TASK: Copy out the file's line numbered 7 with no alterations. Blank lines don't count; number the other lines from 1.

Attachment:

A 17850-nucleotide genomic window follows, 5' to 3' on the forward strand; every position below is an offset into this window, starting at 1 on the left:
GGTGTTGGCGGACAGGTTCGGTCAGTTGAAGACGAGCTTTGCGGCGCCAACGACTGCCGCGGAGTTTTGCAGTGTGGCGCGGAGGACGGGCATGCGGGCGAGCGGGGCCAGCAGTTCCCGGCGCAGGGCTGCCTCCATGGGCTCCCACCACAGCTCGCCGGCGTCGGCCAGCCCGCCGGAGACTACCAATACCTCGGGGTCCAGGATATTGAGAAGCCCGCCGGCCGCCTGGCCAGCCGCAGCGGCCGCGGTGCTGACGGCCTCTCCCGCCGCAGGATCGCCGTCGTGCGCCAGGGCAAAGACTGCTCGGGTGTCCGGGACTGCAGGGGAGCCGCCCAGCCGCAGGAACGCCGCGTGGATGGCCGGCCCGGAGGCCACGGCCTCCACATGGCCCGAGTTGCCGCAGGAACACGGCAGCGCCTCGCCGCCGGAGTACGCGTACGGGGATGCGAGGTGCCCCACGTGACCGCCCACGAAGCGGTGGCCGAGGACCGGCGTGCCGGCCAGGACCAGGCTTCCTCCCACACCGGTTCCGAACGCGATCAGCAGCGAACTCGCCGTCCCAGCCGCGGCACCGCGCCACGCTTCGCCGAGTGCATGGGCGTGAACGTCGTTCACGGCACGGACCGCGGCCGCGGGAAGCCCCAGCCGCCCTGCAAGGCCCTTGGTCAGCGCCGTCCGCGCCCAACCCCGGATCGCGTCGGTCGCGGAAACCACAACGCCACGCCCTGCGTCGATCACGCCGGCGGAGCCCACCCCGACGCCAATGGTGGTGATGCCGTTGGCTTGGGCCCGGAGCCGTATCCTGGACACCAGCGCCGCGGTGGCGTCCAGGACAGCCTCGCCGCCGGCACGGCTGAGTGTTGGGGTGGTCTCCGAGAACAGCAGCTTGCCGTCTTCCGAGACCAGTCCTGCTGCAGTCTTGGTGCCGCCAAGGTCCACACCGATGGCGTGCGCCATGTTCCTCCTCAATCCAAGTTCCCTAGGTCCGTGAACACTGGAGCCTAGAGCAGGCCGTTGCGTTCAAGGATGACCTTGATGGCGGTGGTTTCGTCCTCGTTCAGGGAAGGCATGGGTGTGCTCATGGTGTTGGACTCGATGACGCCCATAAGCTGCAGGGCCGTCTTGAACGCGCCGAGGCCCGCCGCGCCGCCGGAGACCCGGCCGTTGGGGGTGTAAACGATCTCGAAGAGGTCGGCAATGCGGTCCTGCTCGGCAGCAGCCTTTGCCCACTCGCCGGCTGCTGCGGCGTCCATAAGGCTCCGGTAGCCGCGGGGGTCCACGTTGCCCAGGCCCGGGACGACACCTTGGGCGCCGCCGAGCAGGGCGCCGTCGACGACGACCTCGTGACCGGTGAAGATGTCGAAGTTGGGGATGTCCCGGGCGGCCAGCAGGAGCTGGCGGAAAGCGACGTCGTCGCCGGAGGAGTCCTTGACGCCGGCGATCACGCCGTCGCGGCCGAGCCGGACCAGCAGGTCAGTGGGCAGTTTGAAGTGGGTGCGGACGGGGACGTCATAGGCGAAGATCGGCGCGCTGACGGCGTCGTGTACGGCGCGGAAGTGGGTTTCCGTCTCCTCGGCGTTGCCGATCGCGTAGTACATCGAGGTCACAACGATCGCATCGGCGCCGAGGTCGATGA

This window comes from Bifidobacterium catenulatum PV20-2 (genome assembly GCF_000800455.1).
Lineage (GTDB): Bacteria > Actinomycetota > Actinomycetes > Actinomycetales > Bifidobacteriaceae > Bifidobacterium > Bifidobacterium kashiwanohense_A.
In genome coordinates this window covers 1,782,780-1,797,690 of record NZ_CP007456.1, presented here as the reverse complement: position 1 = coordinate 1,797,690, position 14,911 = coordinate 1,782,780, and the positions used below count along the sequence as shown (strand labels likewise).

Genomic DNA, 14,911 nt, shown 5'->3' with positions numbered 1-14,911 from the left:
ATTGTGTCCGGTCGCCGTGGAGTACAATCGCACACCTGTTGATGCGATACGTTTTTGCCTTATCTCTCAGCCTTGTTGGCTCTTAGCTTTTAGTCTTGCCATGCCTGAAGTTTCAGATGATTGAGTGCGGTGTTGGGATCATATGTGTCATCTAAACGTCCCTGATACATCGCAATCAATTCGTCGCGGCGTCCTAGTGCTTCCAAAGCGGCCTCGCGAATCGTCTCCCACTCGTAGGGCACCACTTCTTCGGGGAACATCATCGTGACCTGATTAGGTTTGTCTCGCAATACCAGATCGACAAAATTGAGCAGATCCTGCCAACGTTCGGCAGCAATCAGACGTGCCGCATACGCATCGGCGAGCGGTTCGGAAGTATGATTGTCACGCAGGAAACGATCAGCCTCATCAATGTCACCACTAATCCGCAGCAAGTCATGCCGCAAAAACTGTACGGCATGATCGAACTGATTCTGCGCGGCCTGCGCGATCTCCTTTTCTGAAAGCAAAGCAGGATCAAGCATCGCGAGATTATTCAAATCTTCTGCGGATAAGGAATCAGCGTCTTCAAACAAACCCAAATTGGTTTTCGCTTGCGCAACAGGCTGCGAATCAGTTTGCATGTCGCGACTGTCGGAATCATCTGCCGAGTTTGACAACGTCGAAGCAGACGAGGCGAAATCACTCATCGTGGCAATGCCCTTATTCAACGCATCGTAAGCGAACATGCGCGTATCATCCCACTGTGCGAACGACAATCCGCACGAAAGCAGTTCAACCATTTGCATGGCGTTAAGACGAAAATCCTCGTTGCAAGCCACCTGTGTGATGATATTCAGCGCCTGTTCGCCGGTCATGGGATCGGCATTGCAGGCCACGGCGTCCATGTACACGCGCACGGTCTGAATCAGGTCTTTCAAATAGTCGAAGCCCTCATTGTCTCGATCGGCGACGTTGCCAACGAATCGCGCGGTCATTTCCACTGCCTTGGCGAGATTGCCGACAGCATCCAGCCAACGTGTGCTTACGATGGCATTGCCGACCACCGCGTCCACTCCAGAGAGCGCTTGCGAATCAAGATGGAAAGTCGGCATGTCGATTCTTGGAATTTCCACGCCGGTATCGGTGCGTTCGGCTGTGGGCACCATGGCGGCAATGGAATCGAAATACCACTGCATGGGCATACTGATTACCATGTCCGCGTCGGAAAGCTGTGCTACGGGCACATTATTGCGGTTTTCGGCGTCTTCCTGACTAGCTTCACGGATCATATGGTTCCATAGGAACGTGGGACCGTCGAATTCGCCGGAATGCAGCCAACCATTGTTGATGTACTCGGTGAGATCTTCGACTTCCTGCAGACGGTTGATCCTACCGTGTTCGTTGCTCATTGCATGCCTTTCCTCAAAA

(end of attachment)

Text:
ATTGTGTCCGGTCGCCGTGGAGTACAATCGCACACCTGTTGATGCGATACGTTTTTGCCTTATCTCTCAGCCTTGTTGGCTCTTAGCTTTTAGTCTTGCCATGCCTGAAGTTTCAGATGATTGAGTGCGGTGTTGGGATCATATGTGTCATCTAAACGTCCCTGATACATCGCAATCAATTCGTCGCGGCGTCCTAGTGCTTCCAAAGCGGCCTCGCGAATCGTCTCCCACTCGTAGGGCACCACTTCTTCGGGGAACATCATCGTGACCTGATTAGGTTTGTCTCGCAATACCAGATCGACAAAATTGAGCAGATCCTGCCAACGTTCGGCAGCAATCAGACGTGCCGCATACGCATCGGCGAGCGGTTCGGAAGTATGATTGTCACGCAGGAAACGATCAGCCTCATCAATGTCACCACTAATCCGCAGCAAGTCATGCCGCAAAAACTGTACGGCATGATCGAACTGATTCTGCGCGGCCTGCGCGATCTCCTTTTCTGAAAGCAAAGCAGGATCAAGCATCGCGAGATTATTCAAATCTTCTGCGGATAAGGAATCAGCGTCTTCAAACAAACCCAAATTGGTTTTCGCTTGCGCAACAGGCTGCGAATCAGTTTGCATGTCGCGACTGTCGGAATCATCTGCCGAGTTTGACAACGTCGAAGCAGACGAGGCGAAATCACTCATCGTGGCAATGCCCTTATTCAACGCATCGTAAGCGAACATGCGCGTATCATCCCACTGTGCGAACGACAATCCGCACGAAAGCAGTTCAACCATTTGCATGGCGTTAAGACGAAAATCCTCGTTGCAAGCCACCTGTGTGATGATATTCAGCGCCTGTTCGCCGGTCATGGGATCGGCATTGCAGGCCACGGCGTCCATGTACACGCGCACGGTCTGAATCAGGTCTTTCAAATAGTCGAAGCCCTCATTGTCTCGATCGGCGACGTTGCCAACGAATCGCGCGGTCATTTCCACTGCCTTGGCGAGATTGCCGACAGCATCCAGCCAACGTGTGCTTACGATGGCATTGCCGACCACCGCGTCCACTCCAGAGAGCGCTTGCGAATCAAGATGGAAAGTCGGCATGTCGATTCTTGGAATTTCCACGCCGGTATCGGTGCGTTCGGCTGTGGGCACCATGGCGGCAATGGAATCGAAATACCACTGCATGGGCATACTGATTACCATGTCCGCGTCGGAAAGCTGTGCTACGGGCACATTATTGCGGTTTTCGGCGTCTTCCTGACTAGCTTCACGGATCATATGGTTCCATAGGAACGTGGGACCGTCGAATTCGCCGGAATGCAGCCAACCATTGTTGATGTACTCGGTGAGATCTTCGACTTCCTGCAGACGGTTGATCCTACCGTGTTCGTTGCTCATTGCATGCCTTTCCTCAAAA